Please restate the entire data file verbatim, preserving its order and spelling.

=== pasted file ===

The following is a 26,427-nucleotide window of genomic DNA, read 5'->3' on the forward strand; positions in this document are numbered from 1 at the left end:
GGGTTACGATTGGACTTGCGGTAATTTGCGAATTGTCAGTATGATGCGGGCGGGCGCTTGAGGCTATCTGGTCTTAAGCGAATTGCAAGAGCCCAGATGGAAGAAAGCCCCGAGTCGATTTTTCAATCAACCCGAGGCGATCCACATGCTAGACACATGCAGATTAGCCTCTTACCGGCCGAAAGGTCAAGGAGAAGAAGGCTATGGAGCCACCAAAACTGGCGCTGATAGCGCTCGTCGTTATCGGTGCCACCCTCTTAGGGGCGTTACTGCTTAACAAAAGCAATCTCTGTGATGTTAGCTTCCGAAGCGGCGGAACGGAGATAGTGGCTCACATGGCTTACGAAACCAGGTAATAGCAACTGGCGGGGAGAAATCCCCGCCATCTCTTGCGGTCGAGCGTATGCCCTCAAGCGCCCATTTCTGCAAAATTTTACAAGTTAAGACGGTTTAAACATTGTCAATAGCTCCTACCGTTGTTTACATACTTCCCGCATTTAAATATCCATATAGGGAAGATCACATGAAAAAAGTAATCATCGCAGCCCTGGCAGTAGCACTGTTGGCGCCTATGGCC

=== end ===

The following is a 26,427-nucleotide window of genomic DNA, read 5'->3' on the forward strand; positions in this document are numbered from 1 at the left end:
GGGTTACGATTGGACTTGCGGTAATTTGCGAATTGTCAGTATGATGCGGGCGGGCGCTTGAGGCTATCTGGTCTTAAGCGAATTGCAAGAGCCCAGATGGAAGAAAGCCCCGAGTCGATTTTTCAATCAACCCGAGGCGATCCACATGCTAGACACATGCAGATTAGCCTCTTACCGGCCGAAAGGTCAAGGAGAAGAAGGCTATGGAGCCACCAAAACTGGCGCTGATAGCGCTCGTCGTTATCGGTGCCACCCTCTTAGGGGCGTTACTGCTTAACAAAAGCAATCTCTGTGATGTTAGCTTCCGAAGCGGCGGAACGGAGATAGTGGCTCACATGGCTTACGAAACCAGGTAATAGCAACTGGCGGGGAGAAATCCCCGCCATCTCTTGCGGTCGAGCGTATGCCCTCAAGCGCCCATTTCTGCAAAATTTTACAAGTTAAGACGGTTTAAACATTGTCAATAGCTCCTACCGTTGTTTACATACTTCCCGCATTTAAATATCCATATAGGGAAGATCACATGAAAAAAGTAATCATCGCAGCCCTGGCAGTAGCACTGTTGGCGCCTATGGCC